15 But she will be delivered through childbearing,[a] if she[b] continues in faith and love and holiness with self-control.
1 Timothy 2:15tn Or “But she will be preserved through childbearing,” or “But she will be saved in spite of childbearing.” This verse is notoriously difficult to interpret, though there is general agreement about one point: Verse 15 is intended to lessen the impact of vv. 13-14. There are several interpretive possibilities here, though the first three can be readily dismissed (cf. D. Moo, “1 Timothy 2:11-15: Meaning and Significance,” TJ 1 : 70-73). (1) Christian women will be saved, but only if they bear children. This view is entirely unlikely for it lays a condition on Christian women that goes beyond grace, is unsupported elsewhere in scripture, and is explicitly against Paul’s and Jesus’ teaching on both marriage and salvation (cf. Matt 19:12; 1 Cor 7:8-9, 26-27, 34-35; 1 Tim 5:3-10). (2) Despite the curse, Christian women will be kept safe when bearing children. This view also is unlikely, both because it has little to do with the context and because it is not true to life (especially life in the ancient world with its high maternal mortality rate while giving birth). (3) Despite the sin of Eve and the results to her progeny, she would be saved through the childbirth—that is, through the birth of the Messiah, as promised in the protevangelium (Gen 3:15). This view sees the singular “she” as referring first to Eve and then to all women (note the change from singular to plural in this verse). Further, it works well in the context. However, there are several problems with it: [a] The future tense (σωθήσηται, sōthēsētai) is unnatural if referring to the protevangelium or even to the historical fact of the Messiah’s birth; [b] that only women are singled out as recipients of salvation seems odd since the birth of the Messiah was necessary for the salvation of both women and men; [c] as ingenious as this view is, its very ingenuity is its downfall, for it is overly subtle; and [d] the term τεκνογονία (teknogonia) refers to the process of childbirth rather than the product. And since it is the person of the Messiah (the product of the birth) that saves us, the term is unlikely to be used in the sense given it by those who hold this view. There are three other views that have greater plausibility: (4) This may be a somewhat veiled reference to the curse of Gen 3:16 in order to clarify that though the woman led the man into transgression (v. 14b), she will be saved spiritually despite this physical reminder of her sin. The phrase is literally “through childbearing,” but this does not necessarily denote means or instrument here. Instead it may show attendant circumstance (probably with a concessive force): “with, though accompanied by” (cf. BDAG 224 s.v. δία A.3.c; Rom 2:27; 2 Cor 2:4; 1 Tim 4:14). (5) “It is not through active teaching and ruling activities that Christian women will be saved, but through faithfulness to their proper role, exemplified in motherhood” (Moo, 71). In this view τεκνογονία is seen as a synecdoche in which child-rearing and other activities of motherhood are involved. Thus, one evidence (though clearly not an essential evidence) of a woman’s salvation may be seen in her decision to function in this role. (6) The verse may point to some sort of proverbial expression now lost, in which “saved” means “delivered” and in which this deliverance was from some of the devastating effects of the role reversal that took place in Eden. The idea of childbearing, then, is a metonymy of part for the whole that encompasses the woman’s submission again to the leadership of the man, though it has no specific soteriological import (but it certainly would have to do with the outworking of redemption).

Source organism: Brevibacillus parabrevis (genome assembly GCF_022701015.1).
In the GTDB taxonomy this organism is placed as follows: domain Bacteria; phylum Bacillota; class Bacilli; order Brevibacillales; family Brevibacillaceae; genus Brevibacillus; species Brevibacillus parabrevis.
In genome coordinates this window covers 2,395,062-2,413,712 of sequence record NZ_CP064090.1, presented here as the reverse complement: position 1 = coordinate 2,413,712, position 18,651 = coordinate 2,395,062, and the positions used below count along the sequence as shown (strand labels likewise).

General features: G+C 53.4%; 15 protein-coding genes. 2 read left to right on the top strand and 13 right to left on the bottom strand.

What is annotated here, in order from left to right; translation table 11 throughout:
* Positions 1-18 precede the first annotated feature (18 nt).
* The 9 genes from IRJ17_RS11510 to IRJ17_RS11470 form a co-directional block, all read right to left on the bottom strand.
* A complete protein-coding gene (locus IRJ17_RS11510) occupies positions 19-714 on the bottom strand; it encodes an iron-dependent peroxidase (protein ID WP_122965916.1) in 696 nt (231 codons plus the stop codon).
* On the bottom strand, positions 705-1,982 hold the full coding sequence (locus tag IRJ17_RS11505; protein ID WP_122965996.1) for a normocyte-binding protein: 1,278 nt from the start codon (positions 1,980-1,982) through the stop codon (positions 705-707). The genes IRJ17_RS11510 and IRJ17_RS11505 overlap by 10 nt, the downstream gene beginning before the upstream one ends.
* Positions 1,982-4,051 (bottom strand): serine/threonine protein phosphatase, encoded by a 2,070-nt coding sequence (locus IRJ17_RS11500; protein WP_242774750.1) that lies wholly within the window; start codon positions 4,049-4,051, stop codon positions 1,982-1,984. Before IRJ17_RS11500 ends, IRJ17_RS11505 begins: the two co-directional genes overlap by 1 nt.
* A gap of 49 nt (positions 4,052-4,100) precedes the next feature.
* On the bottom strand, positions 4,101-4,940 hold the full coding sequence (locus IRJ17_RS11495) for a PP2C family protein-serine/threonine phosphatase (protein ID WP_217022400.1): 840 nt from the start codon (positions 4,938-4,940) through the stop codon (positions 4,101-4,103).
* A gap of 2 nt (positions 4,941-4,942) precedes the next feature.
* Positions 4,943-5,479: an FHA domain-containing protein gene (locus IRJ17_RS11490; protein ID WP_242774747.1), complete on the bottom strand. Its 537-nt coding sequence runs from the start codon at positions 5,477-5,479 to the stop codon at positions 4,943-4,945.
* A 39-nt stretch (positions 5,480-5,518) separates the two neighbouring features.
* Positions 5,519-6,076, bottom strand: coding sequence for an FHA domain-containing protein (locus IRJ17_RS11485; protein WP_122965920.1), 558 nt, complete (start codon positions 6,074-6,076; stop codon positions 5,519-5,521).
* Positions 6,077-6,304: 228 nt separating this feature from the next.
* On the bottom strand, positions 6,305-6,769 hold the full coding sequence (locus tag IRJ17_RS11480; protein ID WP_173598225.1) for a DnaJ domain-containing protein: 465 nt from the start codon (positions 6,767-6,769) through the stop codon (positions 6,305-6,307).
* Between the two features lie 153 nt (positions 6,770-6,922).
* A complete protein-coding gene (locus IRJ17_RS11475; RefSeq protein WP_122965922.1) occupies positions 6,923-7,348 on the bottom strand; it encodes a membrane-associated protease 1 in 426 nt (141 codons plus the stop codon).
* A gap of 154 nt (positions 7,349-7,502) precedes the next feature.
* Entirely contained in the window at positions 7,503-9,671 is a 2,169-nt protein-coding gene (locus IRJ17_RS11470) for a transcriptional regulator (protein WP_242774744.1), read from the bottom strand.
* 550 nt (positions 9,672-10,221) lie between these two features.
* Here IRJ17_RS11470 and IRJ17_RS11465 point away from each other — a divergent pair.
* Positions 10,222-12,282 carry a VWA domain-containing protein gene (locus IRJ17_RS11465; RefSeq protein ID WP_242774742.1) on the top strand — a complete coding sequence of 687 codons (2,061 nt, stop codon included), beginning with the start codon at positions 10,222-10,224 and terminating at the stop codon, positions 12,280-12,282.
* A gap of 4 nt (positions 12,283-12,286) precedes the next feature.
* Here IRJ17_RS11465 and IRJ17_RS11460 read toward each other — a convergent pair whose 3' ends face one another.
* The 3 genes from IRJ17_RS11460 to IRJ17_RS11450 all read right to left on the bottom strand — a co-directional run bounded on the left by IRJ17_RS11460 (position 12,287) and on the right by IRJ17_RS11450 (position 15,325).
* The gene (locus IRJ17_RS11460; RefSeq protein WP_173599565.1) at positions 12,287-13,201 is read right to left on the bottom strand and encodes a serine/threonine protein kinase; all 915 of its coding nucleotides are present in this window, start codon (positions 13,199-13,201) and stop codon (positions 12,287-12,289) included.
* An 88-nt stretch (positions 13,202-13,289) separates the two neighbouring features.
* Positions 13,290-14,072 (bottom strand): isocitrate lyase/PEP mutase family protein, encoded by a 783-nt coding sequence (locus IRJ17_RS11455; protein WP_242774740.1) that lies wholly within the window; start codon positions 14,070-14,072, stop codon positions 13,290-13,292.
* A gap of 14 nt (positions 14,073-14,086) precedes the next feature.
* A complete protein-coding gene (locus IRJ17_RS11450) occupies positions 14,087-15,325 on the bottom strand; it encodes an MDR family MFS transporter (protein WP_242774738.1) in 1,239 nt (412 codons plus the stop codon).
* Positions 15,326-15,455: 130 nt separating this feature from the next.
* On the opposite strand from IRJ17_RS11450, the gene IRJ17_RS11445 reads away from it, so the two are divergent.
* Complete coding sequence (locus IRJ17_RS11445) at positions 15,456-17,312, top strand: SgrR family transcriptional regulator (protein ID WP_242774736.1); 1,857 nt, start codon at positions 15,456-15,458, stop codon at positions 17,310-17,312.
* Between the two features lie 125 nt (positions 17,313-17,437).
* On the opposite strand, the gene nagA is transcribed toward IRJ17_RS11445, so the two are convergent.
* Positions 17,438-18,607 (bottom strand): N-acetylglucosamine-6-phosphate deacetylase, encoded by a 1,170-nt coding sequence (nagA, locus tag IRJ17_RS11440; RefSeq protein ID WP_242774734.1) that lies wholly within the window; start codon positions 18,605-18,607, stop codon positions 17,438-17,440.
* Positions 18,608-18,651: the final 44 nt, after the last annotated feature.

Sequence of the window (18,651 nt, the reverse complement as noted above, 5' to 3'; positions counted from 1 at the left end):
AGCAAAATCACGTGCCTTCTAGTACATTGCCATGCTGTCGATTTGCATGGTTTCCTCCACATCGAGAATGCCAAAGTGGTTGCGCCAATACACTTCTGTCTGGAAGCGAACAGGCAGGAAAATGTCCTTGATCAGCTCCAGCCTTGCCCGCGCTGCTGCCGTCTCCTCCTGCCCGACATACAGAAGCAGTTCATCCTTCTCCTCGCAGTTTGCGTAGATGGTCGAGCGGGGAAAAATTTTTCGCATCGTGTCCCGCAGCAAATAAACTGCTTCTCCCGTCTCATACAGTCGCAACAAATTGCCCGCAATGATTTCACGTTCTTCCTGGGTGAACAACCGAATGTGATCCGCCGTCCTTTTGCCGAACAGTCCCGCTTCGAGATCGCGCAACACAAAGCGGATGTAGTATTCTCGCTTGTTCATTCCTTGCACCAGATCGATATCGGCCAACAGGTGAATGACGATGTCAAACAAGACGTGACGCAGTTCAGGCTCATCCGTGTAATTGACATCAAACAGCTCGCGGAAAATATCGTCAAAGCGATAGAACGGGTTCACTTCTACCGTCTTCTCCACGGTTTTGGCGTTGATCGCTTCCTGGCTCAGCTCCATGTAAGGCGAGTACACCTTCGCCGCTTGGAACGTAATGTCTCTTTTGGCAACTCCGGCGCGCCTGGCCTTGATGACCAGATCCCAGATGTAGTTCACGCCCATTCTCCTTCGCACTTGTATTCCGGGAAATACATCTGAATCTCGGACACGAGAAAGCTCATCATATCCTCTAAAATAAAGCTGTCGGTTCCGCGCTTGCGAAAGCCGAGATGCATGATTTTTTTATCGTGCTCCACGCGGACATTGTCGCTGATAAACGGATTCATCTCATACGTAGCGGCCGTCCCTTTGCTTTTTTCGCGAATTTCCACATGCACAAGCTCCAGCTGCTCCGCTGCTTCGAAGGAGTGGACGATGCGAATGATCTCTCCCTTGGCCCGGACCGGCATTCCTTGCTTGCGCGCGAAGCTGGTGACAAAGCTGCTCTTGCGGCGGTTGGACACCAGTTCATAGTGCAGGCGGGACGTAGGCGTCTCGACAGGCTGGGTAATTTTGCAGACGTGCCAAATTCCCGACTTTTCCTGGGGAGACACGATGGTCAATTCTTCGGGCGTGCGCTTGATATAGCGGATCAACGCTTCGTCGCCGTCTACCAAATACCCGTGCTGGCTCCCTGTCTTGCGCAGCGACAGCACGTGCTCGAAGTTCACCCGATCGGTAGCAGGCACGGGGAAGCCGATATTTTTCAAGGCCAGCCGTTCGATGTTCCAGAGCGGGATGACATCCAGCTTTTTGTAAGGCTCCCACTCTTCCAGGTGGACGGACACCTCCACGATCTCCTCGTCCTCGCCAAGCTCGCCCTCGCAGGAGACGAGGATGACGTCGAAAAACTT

1 Timothy 2:15tn There is a shift to the plural here (Grk “if they continue”), but it still refers to the woman in a simple shift from generic singular to generic plural.
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